The UCI can take several routes to bolster its chances of long-term ProTour success. Appeasing the race organizers by scaling back its membership is only the first step. To guarantee the future participation of sponsors and teams, the UCI must immediately refund the monies paid by Astana and Unibet.com for their entry into a race calendar in which they are now not certain to be able to race. The UCI negotiated these two teams out of its ProTour structure. Keeping their ProTour membership fees would amount to highway robbery and will only serve to breed bad blood between teams and the UCI. It sets a precedent that the UCI is more concerned with theft and finances than racing and fair play. If this becomes a reality, the UCI has no chance of maintaining its ProTour brand. Races will always find riders to compete; the ProTour only has a finite window of opportunity in which to find and keep its races and teams. Both the races and the racers are essential if this concept is to move forward from its recent ill-advised moves and become a strong and healthy elite league of professional cycling.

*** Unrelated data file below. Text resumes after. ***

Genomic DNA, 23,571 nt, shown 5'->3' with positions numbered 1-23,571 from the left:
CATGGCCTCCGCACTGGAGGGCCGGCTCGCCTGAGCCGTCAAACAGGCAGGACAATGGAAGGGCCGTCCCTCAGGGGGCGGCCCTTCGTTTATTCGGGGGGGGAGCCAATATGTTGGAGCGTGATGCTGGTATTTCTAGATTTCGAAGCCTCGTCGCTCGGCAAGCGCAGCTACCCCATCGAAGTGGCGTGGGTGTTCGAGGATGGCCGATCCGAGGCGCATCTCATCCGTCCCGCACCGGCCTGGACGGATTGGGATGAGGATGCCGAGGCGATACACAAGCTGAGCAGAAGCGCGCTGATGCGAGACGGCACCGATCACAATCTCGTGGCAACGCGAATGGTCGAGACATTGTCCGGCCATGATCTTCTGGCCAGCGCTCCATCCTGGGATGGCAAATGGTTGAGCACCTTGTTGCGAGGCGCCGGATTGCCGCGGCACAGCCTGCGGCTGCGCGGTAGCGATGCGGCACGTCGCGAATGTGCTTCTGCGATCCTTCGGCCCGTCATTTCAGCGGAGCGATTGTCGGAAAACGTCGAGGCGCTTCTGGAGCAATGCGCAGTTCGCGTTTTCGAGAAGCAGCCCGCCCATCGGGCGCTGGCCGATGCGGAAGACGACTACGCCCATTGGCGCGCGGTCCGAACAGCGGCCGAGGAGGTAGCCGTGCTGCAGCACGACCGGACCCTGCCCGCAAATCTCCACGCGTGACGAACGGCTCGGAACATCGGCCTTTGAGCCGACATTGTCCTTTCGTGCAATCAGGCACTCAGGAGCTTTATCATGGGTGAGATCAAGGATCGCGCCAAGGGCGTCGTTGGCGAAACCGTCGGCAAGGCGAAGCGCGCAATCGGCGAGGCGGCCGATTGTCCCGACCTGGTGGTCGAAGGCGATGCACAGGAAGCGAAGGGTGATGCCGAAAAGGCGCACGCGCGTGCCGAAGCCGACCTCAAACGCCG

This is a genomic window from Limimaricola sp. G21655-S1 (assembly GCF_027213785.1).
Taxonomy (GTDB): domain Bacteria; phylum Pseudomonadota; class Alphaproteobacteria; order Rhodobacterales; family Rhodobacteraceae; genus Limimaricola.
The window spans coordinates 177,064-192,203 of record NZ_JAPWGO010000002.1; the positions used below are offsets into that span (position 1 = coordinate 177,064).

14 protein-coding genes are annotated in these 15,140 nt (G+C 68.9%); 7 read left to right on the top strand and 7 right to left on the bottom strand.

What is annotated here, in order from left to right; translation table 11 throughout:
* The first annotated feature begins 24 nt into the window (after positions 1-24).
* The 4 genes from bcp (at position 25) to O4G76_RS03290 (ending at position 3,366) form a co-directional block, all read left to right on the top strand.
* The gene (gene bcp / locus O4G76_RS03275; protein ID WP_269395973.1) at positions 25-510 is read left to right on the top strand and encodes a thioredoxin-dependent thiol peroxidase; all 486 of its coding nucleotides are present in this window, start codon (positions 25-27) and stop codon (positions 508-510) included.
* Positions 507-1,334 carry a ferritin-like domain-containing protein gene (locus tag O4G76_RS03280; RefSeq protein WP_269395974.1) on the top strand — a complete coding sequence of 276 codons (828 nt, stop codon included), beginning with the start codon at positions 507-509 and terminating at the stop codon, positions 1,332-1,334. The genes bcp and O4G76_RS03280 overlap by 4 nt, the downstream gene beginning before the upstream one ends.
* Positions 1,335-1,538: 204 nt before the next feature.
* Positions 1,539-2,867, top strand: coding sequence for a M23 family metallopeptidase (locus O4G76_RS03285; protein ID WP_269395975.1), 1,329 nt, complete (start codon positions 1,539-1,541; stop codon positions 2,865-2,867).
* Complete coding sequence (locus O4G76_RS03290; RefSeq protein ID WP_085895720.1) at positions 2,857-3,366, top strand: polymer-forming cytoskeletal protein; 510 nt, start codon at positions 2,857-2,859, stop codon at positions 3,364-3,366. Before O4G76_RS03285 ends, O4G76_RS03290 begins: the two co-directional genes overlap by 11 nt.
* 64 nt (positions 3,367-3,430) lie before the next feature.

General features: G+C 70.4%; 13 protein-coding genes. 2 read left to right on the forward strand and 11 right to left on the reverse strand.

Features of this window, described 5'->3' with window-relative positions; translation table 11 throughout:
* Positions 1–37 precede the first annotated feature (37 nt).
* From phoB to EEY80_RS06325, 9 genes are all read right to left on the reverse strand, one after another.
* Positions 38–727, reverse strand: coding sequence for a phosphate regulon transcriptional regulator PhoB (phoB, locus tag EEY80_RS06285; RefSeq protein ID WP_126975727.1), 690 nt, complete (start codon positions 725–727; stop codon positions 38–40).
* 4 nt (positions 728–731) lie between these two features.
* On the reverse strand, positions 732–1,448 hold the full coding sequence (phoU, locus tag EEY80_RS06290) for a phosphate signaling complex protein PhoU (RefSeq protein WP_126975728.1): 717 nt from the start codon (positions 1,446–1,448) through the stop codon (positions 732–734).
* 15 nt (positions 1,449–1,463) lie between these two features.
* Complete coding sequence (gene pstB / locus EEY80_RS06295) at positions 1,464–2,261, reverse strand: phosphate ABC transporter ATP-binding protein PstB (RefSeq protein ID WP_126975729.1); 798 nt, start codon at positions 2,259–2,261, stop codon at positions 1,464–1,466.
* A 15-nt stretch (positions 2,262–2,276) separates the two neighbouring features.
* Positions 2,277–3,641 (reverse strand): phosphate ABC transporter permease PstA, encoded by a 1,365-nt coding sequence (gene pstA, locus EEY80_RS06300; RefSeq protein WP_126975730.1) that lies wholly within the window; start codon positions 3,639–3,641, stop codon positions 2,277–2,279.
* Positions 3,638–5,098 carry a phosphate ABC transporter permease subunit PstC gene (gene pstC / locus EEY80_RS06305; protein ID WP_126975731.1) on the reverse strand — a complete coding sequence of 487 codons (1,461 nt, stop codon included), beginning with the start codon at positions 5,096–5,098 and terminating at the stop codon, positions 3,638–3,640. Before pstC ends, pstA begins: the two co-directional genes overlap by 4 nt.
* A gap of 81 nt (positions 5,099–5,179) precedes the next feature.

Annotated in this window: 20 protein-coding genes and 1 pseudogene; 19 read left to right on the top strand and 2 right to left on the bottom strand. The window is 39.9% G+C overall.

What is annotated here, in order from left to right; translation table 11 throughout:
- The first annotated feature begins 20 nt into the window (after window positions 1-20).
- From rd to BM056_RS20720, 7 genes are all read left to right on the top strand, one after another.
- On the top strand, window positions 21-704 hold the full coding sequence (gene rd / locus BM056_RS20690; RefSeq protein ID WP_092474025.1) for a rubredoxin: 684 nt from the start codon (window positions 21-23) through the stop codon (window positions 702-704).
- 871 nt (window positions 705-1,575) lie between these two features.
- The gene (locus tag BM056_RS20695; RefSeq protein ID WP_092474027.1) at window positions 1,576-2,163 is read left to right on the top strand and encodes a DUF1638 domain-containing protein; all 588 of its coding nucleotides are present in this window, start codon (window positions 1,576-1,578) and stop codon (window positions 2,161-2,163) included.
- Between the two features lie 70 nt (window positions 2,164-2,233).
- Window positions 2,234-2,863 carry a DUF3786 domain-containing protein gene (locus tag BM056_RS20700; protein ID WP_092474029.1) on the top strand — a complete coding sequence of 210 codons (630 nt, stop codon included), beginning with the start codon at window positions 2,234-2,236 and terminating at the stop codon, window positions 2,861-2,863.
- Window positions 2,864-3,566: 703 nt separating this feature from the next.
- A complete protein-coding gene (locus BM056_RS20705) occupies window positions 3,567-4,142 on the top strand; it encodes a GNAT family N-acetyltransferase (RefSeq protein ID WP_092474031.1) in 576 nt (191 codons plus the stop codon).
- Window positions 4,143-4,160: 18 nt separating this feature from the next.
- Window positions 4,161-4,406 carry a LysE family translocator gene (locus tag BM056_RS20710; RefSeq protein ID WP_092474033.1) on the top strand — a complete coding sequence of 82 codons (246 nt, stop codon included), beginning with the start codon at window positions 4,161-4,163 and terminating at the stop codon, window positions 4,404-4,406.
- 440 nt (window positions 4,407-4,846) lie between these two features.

Thank you for keeping this article from being lost to history. Unibet.com no longer exists, folded in the wake of its inability to gain the proper respect due a ProTour team. The ProTour, in fact, is effectively dead as the top flight of cycling's professional ranks. If you would like to read more about what cycling can do to improve its marketability to the casual sports fan, here is my philosophy on the subject. But the sport lives on... throughout the years, no matter how it is configured and managed, the sport lives on...

 

 

 

 

Bigalke is a freelance journalist who has been writing for FanNation since December 2007. An archive of Bigalke's writing for FanNation can be found here. He is also is a contributing writer at Helium. Got something to say to Bigalke -- questions, comments, suggestions, derision to sling, vengeance to exact, commendations to render, or contracts to offer? You can reach Bigalke through FanMail, the comments box below or here...